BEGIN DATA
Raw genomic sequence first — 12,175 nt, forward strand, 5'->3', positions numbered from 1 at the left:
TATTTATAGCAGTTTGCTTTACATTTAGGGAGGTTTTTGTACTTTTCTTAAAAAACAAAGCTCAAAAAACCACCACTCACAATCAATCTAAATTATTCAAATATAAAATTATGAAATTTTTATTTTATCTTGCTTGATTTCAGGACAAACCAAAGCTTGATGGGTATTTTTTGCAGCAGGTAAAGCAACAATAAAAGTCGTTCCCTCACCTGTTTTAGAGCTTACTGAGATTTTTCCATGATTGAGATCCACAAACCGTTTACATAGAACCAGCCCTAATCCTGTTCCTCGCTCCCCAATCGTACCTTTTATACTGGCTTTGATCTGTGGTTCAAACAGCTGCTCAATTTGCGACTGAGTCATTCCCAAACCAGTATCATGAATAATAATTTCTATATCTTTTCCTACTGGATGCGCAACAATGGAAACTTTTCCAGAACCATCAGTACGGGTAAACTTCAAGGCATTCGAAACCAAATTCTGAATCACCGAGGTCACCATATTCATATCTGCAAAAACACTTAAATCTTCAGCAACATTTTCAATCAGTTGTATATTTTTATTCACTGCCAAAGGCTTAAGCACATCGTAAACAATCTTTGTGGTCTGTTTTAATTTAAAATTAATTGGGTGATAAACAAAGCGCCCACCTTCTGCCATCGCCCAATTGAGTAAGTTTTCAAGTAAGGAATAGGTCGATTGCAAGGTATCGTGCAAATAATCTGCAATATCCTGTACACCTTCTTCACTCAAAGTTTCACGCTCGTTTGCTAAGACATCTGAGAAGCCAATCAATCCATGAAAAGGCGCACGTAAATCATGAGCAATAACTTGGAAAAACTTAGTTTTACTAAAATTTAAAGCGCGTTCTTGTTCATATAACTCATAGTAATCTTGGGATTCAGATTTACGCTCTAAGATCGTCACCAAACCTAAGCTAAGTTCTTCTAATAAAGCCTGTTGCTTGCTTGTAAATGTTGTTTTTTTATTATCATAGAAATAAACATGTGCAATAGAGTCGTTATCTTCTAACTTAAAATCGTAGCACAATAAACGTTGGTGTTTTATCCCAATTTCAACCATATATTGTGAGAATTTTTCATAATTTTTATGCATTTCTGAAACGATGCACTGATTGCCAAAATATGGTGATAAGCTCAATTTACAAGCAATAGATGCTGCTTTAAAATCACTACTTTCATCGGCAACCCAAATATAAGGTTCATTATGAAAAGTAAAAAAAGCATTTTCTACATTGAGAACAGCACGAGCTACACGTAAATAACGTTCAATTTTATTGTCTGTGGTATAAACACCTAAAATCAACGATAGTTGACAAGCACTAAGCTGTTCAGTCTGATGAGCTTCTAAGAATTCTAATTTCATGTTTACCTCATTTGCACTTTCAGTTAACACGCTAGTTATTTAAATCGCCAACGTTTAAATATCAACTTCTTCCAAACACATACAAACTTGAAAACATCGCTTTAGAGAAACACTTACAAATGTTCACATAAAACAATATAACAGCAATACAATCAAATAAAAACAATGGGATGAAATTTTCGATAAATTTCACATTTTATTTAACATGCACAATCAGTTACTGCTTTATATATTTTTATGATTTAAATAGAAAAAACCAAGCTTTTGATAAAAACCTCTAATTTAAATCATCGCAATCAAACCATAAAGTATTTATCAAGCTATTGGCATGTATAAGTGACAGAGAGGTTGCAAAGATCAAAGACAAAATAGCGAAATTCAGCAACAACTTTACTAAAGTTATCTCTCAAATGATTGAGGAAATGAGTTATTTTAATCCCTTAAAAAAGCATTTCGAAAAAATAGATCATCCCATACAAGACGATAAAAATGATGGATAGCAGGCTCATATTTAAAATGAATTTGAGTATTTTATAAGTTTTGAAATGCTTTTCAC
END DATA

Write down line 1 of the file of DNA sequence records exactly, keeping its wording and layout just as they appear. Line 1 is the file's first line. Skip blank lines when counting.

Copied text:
Raw genomic sequence first — 12,175 nt, forward strand, 5'->3', positions numbered from 1 at the left: